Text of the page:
Exercises

In the main text, the examples were 2nd and 3rd degree. Please don't panic when you see these 4th degree exercises below. You do them the same way. It will just take a few extra turns of the algebra crank. And as with the examples in the text, rest assured that I have cooked all the coefficients so that they come out to nice values. So if your solution starts looking like it will involve fractions with large numbers in the denominator, then check your work. You might have made a mistake. Don't be afraid to use a calculator to evaluate polynomials and such. There's no sin in it, and you will avoid needless arithmetic mistakes that way. One more thing. On these 4th degree examples, you will see a much wider difference in the amount of work needed to apply the standard method versus the Heaviside method than you did in the examples in the main text. That is the very reason I showed you the Heaviside method.

1) Use the method of partial fractions (either standard or Heaviside, your choice) to find the indefinite integral

   

   -6x3 + 71x2 + 283x - 1614
                              dx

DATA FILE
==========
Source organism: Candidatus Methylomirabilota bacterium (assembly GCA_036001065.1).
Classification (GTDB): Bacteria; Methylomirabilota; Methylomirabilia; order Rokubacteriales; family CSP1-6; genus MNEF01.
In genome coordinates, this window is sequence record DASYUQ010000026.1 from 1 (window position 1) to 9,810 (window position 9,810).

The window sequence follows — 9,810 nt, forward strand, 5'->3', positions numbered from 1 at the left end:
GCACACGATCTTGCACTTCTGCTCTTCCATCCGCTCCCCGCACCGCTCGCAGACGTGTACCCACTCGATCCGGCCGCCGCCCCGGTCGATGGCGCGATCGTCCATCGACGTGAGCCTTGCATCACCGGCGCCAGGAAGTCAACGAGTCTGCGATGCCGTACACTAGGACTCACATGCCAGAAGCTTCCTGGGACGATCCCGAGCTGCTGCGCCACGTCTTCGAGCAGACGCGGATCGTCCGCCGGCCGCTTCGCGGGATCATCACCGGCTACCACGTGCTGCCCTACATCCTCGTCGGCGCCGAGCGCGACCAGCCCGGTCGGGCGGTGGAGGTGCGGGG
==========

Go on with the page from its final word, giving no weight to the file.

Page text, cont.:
(x - 4)(x - 3)(x + 5)(x + 6)
View standard method solution to problem 1
View Heaviside method solution to problem 1

2) Use the method of partial fractions (either standard or Heaviside, your choice) to find the indefinite integral

   

   6x3 + 55x2 + 224x + 1980
                              dx
 (x - 6)(x + 5)(x2 + 4x + 40)
View standard method solution to problem 2
View Heaviside method solution to problem 2

3) Use the method of partial fractions (either standard or Heaviside, your choice) to find the indefinite integral

   

 11x3 - 107x + 108
                   dx
  (x + 7)(x - 2)3
View standard method solution to problem 3
View Heaviside method solution to problem 3

4) Use the method of partial fractions (you have to use the standard method on this one because Heaviside won't work) to find the indefinite integral

   

    3x3 + 31x2 - 55x - 95
                             dx
 (x2 - 6x + 25)(x2 + 2x + 5)
View standard method solution to problem 4